At the risk of upsetting every wine critic/judge out there, I set out to create a wine scoring system that matched my view of fine wine. I will include this scoring template at the end of the article, for those that might be like-minded. Email me if you would like a self-calculating spreadsheet copy.
After pro Sommelier training (where scoring was discouraged), I was exposed to the WSET scoring method and wine judging courses. Both used a variation of the UC Davis 20 Point Scoring System. I was shocked how these systems were unable to separate amateur from premium wines effectively. In these classes, we scored fruit wines (cherry, blueberry, strawberry, etc.) and vitis labrusca wines (Concord, Chambourcin, Catawba, etc.). These wines were near undrinkable for me and were being given the same scores as mediocre Cali Cabernet. The methodology and scoring systems taught in these classes were intended to be appropriate for both amateur and fine wines. Although, away from class these same people would explain the intent of these systems was to score wines based on a comparison of LIKE wines. This is not how I understood the training and it is likely the public views this scoring similarly. This experience motivated me to build a scoring system that is weighted properly and could be used to provide comparatively accurate scores for amateur, professional AND fine wines, without a bias.
The Evaluation Criteria
First, it was necessary to determine what separates fine wine, from other wines. In that evaluation, I arrived at the following characteristics that are under-represented in the UC Davis System: Balance, Complexity, Finish and Aging Potential. All of these measures are intended to be scored in the UC Davis “Quality” category, but to make the scores more comparatively accurate, I decided these characteristics needed their own point categories. I then looked at what seemed to be weighted incorrectly in the UC Davis System and arrived at: Clarity, Color and Acidity. Four of twenty points for clarity and color is 20% of the score. This is weighted too heavily towards mediocre wines. Acidity was only 5% of the score – not weighted heavily enough. I realized, if I reduced the points for clarity and color, increased points for acidity and added balance, complexity, finish and aging potential categories… I might be able to devise a scoring system that could properly measure a Concord wine (for example) and build an appropriate score against say… an aged Bordeaux Gran Cru.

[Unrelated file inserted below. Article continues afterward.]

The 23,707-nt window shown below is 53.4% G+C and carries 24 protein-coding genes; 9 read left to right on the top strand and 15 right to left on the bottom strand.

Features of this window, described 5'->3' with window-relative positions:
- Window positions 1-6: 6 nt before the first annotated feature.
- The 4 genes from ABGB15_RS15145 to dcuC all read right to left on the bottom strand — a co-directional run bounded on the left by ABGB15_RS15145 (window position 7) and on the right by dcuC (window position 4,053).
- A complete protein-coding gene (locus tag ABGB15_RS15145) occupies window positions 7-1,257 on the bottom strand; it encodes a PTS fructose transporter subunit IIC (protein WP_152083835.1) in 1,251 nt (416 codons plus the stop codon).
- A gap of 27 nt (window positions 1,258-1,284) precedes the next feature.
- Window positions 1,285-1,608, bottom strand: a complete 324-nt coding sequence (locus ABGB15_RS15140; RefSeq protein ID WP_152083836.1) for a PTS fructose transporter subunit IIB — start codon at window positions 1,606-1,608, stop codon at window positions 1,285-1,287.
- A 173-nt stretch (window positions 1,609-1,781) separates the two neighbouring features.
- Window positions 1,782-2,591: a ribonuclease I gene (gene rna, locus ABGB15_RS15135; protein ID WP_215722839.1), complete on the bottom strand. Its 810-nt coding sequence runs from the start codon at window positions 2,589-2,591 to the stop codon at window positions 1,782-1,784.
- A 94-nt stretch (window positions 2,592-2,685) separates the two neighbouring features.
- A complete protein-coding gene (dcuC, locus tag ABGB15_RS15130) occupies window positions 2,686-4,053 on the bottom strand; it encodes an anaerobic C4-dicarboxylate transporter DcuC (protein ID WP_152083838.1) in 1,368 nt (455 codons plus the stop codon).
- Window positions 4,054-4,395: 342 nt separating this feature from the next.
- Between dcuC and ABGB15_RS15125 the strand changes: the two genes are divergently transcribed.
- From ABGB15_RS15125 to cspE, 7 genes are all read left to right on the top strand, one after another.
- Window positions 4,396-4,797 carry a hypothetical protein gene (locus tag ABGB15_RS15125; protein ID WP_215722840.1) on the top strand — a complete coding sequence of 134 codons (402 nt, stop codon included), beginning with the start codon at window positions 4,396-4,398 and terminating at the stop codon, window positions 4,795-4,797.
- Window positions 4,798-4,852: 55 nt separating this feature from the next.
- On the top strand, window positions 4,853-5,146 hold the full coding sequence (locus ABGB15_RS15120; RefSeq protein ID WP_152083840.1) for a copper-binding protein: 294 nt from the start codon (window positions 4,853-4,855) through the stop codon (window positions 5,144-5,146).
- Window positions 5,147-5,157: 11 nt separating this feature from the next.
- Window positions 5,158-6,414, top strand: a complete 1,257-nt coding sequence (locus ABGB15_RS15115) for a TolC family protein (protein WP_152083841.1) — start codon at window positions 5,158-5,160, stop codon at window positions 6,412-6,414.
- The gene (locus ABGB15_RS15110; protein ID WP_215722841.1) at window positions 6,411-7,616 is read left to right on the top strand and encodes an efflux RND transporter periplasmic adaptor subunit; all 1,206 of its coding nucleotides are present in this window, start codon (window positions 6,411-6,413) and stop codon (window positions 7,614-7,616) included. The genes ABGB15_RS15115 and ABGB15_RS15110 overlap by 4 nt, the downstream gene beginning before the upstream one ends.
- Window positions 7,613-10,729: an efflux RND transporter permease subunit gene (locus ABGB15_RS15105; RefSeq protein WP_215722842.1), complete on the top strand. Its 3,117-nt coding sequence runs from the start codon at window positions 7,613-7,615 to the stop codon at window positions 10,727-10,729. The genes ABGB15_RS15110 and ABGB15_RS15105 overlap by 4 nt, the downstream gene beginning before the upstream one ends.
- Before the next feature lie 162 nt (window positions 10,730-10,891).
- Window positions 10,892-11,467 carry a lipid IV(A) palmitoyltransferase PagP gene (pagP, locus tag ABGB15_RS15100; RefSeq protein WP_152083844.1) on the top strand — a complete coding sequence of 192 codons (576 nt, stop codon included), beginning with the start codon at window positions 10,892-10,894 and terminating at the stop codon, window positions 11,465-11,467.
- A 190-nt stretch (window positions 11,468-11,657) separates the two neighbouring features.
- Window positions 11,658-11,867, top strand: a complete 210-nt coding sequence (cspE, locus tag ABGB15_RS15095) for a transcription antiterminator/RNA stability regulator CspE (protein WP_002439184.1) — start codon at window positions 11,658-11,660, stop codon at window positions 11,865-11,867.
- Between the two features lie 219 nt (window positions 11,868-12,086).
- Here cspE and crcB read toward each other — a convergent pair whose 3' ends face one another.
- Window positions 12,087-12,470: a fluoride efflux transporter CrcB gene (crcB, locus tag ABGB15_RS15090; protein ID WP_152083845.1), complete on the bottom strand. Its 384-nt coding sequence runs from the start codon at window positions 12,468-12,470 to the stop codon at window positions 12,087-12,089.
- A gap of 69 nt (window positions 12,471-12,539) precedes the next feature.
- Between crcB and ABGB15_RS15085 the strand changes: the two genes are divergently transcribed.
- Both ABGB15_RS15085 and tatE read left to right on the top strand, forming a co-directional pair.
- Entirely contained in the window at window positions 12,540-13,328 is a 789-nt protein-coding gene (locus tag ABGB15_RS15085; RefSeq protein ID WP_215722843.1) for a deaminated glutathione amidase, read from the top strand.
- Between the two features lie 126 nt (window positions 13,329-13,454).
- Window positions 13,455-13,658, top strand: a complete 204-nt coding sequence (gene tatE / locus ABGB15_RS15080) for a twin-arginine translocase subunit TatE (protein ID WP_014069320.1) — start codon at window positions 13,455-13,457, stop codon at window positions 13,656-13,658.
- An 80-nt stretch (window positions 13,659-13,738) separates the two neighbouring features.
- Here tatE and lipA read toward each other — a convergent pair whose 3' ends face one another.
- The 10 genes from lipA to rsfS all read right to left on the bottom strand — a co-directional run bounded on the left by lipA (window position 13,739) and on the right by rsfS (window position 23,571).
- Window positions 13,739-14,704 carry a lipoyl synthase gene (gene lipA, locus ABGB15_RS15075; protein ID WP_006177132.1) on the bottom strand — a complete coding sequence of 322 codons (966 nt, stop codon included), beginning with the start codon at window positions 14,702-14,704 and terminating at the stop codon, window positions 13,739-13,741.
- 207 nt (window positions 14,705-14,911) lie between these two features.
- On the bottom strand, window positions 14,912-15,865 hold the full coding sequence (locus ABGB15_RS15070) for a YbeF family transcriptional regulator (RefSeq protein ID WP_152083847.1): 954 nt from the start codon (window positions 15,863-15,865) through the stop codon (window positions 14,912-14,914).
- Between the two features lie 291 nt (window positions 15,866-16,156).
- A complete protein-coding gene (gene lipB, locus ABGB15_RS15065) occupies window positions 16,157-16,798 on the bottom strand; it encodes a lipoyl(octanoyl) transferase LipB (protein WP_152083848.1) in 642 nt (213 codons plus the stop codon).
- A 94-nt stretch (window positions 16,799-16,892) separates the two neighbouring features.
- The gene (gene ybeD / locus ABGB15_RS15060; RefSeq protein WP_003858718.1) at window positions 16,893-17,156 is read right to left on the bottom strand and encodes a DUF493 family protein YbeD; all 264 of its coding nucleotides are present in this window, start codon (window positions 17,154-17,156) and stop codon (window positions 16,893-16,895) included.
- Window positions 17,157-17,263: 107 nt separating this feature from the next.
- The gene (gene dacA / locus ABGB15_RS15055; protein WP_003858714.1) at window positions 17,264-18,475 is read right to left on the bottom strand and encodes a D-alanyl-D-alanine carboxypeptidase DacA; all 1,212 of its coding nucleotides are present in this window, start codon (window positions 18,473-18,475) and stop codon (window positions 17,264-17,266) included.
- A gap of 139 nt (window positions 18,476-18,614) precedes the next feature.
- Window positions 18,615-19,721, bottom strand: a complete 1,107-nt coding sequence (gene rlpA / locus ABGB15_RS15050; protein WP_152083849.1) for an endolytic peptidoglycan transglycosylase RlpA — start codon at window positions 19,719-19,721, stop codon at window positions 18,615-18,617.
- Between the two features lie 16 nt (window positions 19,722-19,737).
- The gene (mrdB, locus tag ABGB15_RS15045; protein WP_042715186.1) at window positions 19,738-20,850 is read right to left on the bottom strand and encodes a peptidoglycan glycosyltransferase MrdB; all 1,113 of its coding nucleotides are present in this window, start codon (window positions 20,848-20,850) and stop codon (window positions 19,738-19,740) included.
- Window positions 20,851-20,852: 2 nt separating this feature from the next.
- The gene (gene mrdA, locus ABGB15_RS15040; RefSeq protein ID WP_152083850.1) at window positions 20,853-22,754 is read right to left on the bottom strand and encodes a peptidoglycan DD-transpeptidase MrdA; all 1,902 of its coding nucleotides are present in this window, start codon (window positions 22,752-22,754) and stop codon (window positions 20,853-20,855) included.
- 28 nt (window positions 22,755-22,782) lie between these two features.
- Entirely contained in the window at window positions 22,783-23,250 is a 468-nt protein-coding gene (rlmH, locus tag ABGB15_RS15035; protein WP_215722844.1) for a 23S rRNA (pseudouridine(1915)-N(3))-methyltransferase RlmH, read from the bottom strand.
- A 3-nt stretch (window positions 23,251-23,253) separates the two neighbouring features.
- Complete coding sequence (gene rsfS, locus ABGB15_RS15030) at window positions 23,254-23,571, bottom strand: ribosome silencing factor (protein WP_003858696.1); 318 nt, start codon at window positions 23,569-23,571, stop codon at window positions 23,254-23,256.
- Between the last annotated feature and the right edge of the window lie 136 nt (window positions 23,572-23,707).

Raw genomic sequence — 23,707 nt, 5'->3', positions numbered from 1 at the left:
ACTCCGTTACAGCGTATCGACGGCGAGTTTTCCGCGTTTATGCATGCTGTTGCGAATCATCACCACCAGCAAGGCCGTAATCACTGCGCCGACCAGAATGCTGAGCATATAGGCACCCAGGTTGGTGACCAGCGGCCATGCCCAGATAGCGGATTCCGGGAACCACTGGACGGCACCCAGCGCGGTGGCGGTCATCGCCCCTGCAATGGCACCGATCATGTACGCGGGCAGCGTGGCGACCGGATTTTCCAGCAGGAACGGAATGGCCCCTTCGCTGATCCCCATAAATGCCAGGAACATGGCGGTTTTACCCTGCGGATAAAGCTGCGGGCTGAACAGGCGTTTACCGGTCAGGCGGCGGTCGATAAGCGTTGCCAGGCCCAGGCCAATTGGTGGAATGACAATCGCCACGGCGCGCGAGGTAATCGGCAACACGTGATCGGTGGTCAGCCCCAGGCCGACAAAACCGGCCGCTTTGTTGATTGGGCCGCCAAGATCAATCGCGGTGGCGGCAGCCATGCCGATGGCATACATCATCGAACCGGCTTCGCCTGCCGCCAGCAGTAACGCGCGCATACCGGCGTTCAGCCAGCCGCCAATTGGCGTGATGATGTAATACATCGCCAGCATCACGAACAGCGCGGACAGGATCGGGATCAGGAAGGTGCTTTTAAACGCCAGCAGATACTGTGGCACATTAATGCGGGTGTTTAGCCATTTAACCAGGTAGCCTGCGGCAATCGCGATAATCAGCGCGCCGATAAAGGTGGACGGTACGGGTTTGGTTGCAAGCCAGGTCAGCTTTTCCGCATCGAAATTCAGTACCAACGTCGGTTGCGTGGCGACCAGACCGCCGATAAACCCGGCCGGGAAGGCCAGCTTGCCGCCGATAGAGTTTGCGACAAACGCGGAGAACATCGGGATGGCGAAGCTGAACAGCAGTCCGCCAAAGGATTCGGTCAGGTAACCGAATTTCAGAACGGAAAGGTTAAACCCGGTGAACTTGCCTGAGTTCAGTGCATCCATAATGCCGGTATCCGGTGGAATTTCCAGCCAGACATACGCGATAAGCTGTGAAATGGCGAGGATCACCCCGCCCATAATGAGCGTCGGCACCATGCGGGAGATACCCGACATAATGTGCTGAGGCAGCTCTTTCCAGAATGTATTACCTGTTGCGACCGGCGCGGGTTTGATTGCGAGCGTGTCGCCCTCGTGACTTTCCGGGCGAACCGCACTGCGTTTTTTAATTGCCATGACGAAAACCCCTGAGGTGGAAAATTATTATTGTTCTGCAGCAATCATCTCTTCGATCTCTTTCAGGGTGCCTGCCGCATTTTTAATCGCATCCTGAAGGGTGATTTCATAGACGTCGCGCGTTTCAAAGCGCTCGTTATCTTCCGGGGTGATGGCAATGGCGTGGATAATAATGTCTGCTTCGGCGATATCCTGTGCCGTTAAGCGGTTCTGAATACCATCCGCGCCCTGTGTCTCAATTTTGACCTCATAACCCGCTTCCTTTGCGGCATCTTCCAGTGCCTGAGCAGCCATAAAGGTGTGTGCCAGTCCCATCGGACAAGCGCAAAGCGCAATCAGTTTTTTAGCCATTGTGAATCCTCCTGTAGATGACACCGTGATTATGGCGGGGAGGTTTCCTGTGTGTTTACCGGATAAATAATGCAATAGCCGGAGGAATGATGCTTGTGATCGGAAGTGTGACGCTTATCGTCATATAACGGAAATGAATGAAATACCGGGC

A Wine Scoring Template
Now I was ready to put my scoring template together. I realized that many media outlets still use the old Robert Parker 100 pt system and decided to add it to my template. I wanted to help both systems arrive at a roughly equivalent score. I realized this could only be done, if I started the 100 pt score at 50, instead of 0. You will see what I mean below. The closer the wine came to the premium category, the better my 100 pt method seemed to arrive at an accurate score. It was the opposite with my 20 pt method, albeit much closer to reality than the UC Davis 20 pt method.
After the long explanation, here is my effort to build a scoring system that can evaluate both a poor blueberry wine and a Gran Cru Bordeaux – with the same template – done accurately and with a logical systematic approach.
In the past, my Somm training won out and I tried not to add scores to my tasting notes. In retrospect, I think this was mostly due to being uncomfortable with the systems available. I intend to use my scoring template moving forward and hopefully develop consistency and comparative accuracy across my tasting notes.
I would be very interested in other opinions regarding both the thinking that drove this creative process AND the relative accuracy using this scoring system. I am also open to modifying aspects, if the changes fit within the logic model used to build it. Please feel free to leave your comments on this page. Thanks!